TV Seasons That Ruined Your Favorite Shows

List Rules
Vote up the season that ruined your favorite TV show.

Just as a bad apple can spoil the bunch, a bad season of a television show can ruin a great series. We love our TV shows like we love our friends – we bring them into our lives, share experiences with them, and excuse their minor infractions. So when our favorite show has an exceptionally bad season, it hurts. A TV series ruined by a bad season is a personal affront, and can be heart breaking. 

What are some TV seasons that ruined good shows? Some shows start off strong but end in a hot mess that leaves fans crying on their knees, regretting the hours they spent reading fan theories on Lost forums. Other shows, like Parks and Recreation, have a learning curve, one that turns off viewers before the show can find its groove. Yet others flounder in the middle.

Many can agree that these shows would have been more palatable if they had left out the following seasons. Vote up the tv season that ruined the show you most care about. The one that really just hurt. 

Warning, spoilers abound!

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  • That '70s Show - Season 8
    Photo: Fox

    It’s a major blow to a show when one of its principle cast members leaves, but when two leave, that’s a critical hit. This is exactly what happened in the eighth season of That 70’s Show, when Topher Grace and Ashton Kutcher left to pursue roles on the silver screen. Fans reeled from the introduction of Randy, an obvious and unworthy stand-in for Eric’s character and Donna’s new love interest. Fans also questioned the relationship between Jackie and Fez, which felt forced, and not true to their characters.

    4,151 votes
  • Roseanne - Season 9
    Photo: ABC

     

    Although Roseanne Barr is often the butt of many jokes, her sitcom Roseanne was a ratings hit. The show remained popular until the very last season, when the titular character and her working-class family won the lottery. What followed was a season-long parade of Roseanne attending fancy soirées and rubbing elbows with the rich and famous. However, in the season finale, viewers learn that all of the events of the season never happened. Roseanne never won the lottery. She made it all up to cope with her husband’s death. The shift in tone, the introduction of wacky gimmicks, and the retcon in the finale contribute to making this the weakest of the series.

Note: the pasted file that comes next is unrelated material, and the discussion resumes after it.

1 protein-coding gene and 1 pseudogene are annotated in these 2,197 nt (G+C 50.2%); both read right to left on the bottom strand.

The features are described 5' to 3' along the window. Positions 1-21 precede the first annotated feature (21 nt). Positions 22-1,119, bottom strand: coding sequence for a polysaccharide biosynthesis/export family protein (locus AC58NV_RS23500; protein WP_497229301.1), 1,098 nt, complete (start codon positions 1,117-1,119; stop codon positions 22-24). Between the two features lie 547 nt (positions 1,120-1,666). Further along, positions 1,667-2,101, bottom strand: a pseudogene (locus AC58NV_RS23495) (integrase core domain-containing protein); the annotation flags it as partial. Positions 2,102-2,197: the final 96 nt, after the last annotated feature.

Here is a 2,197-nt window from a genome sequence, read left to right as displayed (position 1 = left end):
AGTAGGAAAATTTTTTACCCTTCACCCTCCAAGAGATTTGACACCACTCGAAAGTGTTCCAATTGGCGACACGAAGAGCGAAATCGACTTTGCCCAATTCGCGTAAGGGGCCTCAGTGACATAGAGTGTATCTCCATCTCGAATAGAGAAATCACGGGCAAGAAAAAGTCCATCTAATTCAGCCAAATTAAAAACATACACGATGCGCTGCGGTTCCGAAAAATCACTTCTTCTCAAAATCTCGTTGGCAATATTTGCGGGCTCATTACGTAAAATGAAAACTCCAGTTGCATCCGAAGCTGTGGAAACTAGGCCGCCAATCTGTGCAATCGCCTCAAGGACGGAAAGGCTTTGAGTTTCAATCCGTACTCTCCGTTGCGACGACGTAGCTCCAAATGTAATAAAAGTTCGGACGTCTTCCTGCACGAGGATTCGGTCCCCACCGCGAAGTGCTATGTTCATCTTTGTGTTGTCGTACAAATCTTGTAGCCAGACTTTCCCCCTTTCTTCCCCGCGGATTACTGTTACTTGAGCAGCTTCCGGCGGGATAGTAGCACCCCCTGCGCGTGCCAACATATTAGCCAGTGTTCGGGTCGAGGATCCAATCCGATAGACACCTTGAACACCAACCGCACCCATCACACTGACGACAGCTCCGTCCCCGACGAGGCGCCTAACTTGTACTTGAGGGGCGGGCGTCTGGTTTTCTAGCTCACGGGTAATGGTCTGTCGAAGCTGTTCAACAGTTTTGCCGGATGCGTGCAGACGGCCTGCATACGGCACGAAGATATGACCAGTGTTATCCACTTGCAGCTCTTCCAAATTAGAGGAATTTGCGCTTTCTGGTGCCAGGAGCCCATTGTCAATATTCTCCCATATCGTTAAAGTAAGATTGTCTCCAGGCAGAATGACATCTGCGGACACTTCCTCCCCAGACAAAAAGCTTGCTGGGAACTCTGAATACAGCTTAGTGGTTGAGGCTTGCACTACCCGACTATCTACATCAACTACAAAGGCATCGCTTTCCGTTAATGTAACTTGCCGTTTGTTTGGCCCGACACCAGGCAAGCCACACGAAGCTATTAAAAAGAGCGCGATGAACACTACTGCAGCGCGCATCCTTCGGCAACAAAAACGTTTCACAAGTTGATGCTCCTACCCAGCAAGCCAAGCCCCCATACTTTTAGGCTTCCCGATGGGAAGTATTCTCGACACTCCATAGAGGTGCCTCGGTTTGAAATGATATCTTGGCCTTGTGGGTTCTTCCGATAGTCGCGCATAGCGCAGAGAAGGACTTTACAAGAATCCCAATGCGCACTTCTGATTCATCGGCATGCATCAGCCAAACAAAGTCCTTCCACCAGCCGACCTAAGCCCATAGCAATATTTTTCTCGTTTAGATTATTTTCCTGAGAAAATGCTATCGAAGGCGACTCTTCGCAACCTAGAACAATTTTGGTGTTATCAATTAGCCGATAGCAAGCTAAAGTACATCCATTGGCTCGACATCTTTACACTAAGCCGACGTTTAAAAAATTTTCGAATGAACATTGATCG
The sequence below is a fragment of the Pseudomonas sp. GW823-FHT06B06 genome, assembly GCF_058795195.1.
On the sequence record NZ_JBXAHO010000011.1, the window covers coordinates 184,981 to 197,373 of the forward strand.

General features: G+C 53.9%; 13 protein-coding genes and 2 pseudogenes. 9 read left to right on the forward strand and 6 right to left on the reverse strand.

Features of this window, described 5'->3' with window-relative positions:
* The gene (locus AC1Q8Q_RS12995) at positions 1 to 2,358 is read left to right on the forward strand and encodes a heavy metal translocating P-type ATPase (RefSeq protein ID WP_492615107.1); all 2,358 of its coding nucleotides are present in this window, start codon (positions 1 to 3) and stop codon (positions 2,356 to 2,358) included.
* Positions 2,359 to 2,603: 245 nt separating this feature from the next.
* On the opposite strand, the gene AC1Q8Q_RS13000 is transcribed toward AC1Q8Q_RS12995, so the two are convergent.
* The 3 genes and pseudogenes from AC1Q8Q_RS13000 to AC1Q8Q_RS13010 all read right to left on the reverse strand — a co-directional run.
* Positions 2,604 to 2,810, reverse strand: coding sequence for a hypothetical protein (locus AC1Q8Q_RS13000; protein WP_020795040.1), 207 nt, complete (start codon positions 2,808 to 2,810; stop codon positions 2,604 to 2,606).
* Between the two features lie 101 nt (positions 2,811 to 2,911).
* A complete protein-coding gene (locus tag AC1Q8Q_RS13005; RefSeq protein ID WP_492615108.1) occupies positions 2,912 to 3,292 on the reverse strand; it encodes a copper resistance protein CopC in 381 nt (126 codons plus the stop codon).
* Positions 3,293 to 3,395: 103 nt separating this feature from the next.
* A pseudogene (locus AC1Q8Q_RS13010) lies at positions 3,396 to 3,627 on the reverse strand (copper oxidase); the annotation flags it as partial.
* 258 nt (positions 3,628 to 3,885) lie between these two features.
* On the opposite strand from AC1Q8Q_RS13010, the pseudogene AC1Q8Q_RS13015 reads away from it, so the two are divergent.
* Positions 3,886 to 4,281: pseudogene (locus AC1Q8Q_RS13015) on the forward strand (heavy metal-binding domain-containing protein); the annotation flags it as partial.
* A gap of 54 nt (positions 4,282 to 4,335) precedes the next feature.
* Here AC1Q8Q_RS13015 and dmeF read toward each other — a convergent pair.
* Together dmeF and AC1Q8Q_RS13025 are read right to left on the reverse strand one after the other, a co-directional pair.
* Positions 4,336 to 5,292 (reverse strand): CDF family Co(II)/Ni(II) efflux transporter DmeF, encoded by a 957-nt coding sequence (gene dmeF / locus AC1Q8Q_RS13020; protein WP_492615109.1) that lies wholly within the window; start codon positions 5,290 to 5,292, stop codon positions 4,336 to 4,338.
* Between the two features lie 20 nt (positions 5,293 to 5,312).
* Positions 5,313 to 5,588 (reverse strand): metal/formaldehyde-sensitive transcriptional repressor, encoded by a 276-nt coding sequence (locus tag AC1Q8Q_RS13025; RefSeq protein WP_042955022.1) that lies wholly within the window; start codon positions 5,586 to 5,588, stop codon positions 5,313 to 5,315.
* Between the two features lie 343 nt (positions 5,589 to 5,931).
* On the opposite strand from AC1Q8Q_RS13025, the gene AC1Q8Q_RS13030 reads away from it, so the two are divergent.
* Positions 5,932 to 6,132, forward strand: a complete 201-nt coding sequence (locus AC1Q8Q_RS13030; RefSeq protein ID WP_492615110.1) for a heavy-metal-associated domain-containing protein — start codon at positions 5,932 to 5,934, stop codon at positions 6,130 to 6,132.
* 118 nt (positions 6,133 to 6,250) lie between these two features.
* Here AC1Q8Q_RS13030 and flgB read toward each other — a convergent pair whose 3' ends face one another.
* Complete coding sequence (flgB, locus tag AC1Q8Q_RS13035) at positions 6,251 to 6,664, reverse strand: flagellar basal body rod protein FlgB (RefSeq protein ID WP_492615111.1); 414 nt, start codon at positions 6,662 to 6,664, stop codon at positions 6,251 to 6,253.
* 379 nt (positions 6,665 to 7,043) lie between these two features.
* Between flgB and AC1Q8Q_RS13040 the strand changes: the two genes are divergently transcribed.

3,733 votes
  • True Blood - Season 7
    Photo: HBO

    For many fans, Season 7 of True Blood was horrific, and not in the way they were hoping. True Blood’s final season unceremoniously killed off several of its major characters, ones who deserved a better and more meaningful end. The season also overused new characters and unimportant side characters, like Tara's mother Lettie Mae, while giving some of the more interesting supporting characters, like Pam, little to do. The moronic finale was the final nail in the show's coffin. 

    3,343 votes
  • Happy Days - Season 5
    Photo: ABC

    If you don't know, the phrase "jumping the shark" is a reference to the infamous scene in a Season 5 episode of Happy Days, in which everyone’s favorite biker with a heart-of-gold dons his leather jacket and water-skis over a confined shark. Sean Connelly, the man who coined the phrase, describes it as the “defining moment when you know that your favorite television program has reached its peak. That instant that you know from now on...it's all downhill.” The episode highlighted a growing trend within the series; Fonzie was becoming an infallible superhuman, and fans felt it wasn’t true to his character.

    2,468 votes
  • 5
    2,759 VOTES

    According to Scrubs creator Bill Lawrence, the ninth season of the show was meant to be a spinoff, but the network wanted to use Scrubs’s brand recognition to earn more viewers than would a spinoff. Lawrence credits his inability to market the show as a spinoff as one of the reasons this season wasn’t as successful as previous ones, but there were some other notable issues. The new main character was bland, and the show began recycling plot lines from previous seasons.  

    2,759 votes
  • 6
    2,412 VOTES

    Season 2 of Heroes is widely regarded as a filler season with little to no character or plot development. The season rehashes storylines from the first season – Claire has to hide her powers, Peter needs to relearn his powers, and that’s about it. The 2007-2008 Writers Guild of America strike occurred half way through the production of the second season, which resulted in only 11 of 24 ordered episodes being produced. The shortened season is cited as one of the many problems with this particular season, as the writers unable to take the season’s arc to its intended climax.

    2,412 votes